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Memories of the Victoria Building Dancing in the asylum, 1880s No room in the old asylum, 1880s The women's common room, 1912 A wartime memory, 1939 A.

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Presentation on theme: "Memories of the Victoria Building Dancing in the asylum, 1880s No room in the old asylum, 1880s The women's common room, 1912 A wartime memory, 1939 A."— Presentation transcript:

1 Memories of the Victoria Building Dancing in the asylum, 1880s No room in the old asylum, 1880s The women's common room, 1912 A wartime memory, 1939 A distraction in the Tate Library, 1890s The Tate Library Taking the biscuit in the Arts Lecture Theatre, 1892 A musical interlude in the Arts Lecture Theatre, 1892

2 "During the session I read a course in Economics. Lectures were given by Mr Macdonald in a room on the first floor of this old building. The room was heated by an open coal fire which Mr Macdonald kept generously stoked from a well-filled open scuttle. The room was dusty and had a peculiar smell, compounded I suppose by rotting timbers and dirt. Mr Cecil Sharpe collector of folk songs and pioneer of folk dancing gave a lecture to the students. He was allotted a first floor room in the asylum. Fired by his enthusiasm some of us announced our intention of starting a Folk Dance Society. He responded by teaching us on the spot the dance 'Gathering Peascods.' This energetic dance proved to be too much for the old structure, and we literally went through the floor. I recall no repercussions from this damage to the fabric...." Memories

3 "During the session I read a course in Economics. Lectures were given by Mr Macdonald in a room on the first floor of this old building. The room was heated by an open coal fire which Mr Macdonald kept generously stoked from a well-filled open scuttle. The room was dusty and had a peculiar smell, compounded I suppose by rotting timbers and dirt. Mr Cecil Sharpe collector of folk songs and pioneer of folk dancing gave a lecture to the students. He was allotted a first floor room in the asylum. Fired by his enthusiasm some of us announced our intention of starting a Folk Dance Society. He responded by teaching us on the spot the dance 'Gathering Peascods.' This energetic dance proved to be too much for the old structure, and we literally went through the floor. I recall no repercussions from this damage to the fabric...." Memories

4 ‘Every fragment of space, corridor or closet, heated or unheated has been pressured into service: single rooms are curtained off into double, no professor or lecturer can regard any lecture room as his own and equip it accordingly: maps and diagrams must be carried from room to room: successive classes must wait on one another’s exit and use the air exhausted by predecessors. There is no common room for members of staff…every professor's private room is shared between two or more…Library books are stowed away in cupboards because there is no room for new shelves…Student common rooms and meager luncheon rooms are in the basement…there is no lecture room capable of accommodating an attendance of 150 and college functions must be enacted anywhere but in the college.’ Memories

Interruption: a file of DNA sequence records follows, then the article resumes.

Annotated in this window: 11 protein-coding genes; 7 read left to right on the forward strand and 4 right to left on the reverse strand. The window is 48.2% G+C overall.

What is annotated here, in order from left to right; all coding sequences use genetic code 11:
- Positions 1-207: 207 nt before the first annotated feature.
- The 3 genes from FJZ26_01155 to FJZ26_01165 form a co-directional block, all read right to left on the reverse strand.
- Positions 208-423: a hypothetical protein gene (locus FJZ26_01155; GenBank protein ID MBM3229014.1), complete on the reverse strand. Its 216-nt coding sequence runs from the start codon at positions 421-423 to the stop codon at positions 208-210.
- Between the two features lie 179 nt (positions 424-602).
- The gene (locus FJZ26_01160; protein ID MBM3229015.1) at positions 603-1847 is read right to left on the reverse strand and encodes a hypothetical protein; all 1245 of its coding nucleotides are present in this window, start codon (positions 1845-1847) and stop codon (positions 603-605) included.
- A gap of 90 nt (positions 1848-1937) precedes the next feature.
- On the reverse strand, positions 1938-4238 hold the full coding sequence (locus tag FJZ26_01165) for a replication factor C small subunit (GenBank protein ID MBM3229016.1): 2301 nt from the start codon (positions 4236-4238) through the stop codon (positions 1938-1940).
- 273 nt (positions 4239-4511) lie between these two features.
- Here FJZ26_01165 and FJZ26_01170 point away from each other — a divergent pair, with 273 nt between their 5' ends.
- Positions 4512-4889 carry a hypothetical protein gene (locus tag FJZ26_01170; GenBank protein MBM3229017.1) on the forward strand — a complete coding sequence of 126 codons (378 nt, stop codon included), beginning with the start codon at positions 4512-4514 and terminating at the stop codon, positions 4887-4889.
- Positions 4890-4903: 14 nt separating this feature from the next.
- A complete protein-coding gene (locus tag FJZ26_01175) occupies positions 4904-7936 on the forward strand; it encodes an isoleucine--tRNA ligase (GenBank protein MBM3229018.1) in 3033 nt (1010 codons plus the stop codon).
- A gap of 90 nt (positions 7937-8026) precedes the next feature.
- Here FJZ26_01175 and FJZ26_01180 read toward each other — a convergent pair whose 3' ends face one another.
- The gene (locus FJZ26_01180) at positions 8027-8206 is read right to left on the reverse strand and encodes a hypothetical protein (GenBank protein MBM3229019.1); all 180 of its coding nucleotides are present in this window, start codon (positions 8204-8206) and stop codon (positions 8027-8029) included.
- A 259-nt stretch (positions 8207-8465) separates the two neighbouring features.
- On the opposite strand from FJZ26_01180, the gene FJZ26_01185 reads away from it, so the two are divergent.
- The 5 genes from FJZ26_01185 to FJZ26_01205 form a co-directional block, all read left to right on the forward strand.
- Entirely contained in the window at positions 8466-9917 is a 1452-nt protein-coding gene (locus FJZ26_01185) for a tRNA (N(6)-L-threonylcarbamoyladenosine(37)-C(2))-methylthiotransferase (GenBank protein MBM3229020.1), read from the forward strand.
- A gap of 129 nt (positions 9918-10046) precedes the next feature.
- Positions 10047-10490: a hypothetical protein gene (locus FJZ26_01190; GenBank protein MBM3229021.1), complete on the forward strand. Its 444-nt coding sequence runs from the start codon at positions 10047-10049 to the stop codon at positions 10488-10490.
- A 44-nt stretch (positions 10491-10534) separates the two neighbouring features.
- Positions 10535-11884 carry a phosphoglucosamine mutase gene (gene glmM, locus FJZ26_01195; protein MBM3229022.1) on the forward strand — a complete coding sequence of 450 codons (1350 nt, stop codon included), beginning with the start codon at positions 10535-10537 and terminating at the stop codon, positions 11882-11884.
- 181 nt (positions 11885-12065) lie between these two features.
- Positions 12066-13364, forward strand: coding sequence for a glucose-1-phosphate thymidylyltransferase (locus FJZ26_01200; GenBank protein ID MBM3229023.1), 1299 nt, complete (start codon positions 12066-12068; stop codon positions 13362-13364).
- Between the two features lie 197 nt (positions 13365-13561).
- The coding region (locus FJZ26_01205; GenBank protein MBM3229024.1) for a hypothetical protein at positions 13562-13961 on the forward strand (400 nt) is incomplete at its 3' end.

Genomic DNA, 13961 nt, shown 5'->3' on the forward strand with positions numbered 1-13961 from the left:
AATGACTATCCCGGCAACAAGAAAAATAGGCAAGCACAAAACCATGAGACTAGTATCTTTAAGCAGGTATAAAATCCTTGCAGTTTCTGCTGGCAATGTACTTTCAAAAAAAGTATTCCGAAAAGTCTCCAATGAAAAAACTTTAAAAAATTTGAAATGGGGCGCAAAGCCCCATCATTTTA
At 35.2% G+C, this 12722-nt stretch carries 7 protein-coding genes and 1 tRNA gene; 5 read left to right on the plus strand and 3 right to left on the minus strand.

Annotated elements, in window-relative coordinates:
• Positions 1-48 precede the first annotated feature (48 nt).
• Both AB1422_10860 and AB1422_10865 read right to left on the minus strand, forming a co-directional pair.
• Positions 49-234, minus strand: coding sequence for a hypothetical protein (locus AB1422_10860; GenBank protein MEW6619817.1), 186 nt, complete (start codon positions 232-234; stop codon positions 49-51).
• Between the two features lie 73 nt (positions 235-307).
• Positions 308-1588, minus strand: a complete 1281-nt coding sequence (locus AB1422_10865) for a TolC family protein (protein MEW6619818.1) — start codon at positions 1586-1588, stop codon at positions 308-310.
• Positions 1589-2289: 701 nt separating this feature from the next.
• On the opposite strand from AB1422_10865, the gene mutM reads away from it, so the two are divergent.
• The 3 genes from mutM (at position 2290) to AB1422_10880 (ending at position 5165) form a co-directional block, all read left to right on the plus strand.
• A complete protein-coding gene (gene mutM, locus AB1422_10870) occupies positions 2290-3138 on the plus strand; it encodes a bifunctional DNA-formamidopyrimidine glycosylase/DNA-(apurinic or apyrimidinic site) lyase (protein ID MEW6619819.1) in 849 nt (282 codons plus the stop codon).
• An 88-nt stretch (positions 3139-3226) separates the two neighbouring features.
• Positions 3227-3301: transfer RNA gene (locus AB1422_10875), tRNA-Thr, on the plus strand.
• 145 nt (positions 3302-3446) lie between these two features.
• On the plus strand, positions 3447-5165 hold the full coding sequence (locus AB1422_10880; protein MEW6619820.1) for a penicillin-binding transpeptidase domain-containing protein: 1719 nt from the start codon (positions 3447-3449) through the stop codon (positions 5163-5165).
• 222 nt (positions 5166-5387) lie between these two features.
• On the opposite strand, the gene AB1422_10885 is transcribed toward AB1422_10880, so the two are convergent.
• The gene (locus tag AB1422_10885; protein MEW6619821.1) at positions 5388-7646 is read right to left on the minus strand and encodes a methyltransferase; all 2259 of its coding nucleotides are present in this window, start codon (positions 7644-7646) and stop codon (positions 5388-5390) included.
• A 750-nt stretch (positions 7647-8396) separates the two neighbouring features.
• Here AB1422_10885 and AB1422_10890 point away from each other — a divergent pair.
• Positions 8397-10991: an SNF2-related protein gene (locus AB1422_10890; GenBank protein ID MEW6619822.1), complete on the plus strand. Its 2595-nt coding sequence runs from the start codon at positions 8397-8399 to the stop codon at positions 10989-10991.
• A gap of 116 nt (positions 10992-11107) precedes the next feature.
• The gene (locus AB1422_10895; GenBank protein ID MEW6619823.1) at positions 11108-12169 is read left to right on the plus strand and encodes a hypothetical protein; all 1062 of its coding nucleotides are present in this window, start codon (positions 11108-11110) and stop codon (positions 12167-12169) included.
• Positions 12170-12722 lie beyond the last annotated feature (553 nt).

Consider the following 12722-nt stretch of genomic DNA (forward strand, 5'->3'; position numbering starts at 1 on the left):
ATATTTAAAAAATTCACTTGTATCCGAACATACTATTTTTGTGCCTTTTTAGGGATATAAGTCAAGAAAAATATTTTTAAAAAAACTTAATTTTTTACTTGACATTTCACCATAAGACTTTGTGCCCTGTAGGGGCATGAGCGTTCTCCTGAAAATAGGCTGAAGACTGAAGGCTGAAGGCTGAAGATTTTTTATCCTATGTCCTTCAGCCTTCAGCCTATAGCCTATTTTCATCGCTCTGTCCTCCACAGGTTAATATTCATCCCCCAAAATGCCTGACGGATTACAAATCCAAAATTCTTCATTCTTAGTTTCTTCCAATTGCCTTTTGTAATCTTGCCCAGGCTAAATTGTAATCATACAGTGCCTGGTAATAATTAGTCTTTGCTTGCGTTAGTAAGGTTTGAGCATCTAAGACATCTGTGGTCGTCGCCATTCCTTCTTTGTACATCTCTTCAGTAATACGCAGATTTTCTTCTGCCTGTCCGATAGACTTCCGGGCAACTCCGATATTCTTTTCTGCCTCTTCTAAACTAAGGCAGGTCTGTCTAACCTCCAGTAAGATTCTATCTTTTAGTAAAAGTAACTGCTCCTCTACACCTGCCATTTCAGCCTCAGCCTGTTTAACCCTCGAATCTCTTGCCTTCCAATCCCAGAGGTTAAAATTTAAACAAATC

5 Memories of the Victoria Building The Women’s common room about "Our cloak room was the first floor balcony rail, which was always draped with out coats and hats and every woman student wore a hat. These hats tended to slide down into the Victoria Hall, then not a thoroughfare but a stamping ground for the men students. When a hat fell, some man would pick it up, scale the life-size statue of Christopher Bushell that stood on a high plinth and place the hat on its head, where it remained until the owner could persuade Parrington, the head porter, to fetch his step ladder to rescue it.’ Memories

6 Memories of the Victoria Building The Women’s common room about "Our cloak room was the first floor balcony rail, which was always draped with out coats and hats and every woman student wore a hat. These hats tended to slide down into the Victoria Hall, then not a thoroughfare but a stamping ground for the men students. When a hat fell, some man would pick it up, scale the life-size statue of Christopher Bushell that stood on a high plinth and place the hat on its head, where it remained until the owner could persuade Parrington, the head porter, to fetch his step ladder to rescue it.’ Main contents Memories

7 Memories of the Victoria Building “We were a small carefree group of first year students who entered the Faculty of Arts in October We would forgather before and after lectures near the War Memorial and talk about the erudition and idiosyncrasies of our lectures… Our student group consisted of Priscilla Roaf, Marjorie Ashton, Alice Jones, Henry Burrows and Stewart Sutcliffe (a relative of the Cricketer Herbert Sutcliffe)…as might be expected Stewart played cricket for the University. We could no longer be carefree when we met for the last time in autumn 1939 for war had been declared…Stewart was killed during the war.” 1930s, Lesley Randle Cottrell. Main contents Memories

8 Memories of the Victoria Building “We were a small carefree group of first year students who entered the Faculty of Arts in October We would forgather before and after lectures near the War Memorial and talk about the erudition and idiosyncrasies of our lectures… Our student group consisted of Priscilla Roaf, Marjorie Ashton, Alice Jones, Henry Burrows and Stewart Sutcliffe (a relative of the Cricketer Herbert Sutcliffe)…as might be expected Stewart played cricket for the University. We could no longer be carefree when we met for the last time in autumn 1939 for war had been declared…Stewart was killed during the war.” 1930s, Lesley Randle Cottrell. Main contents Memories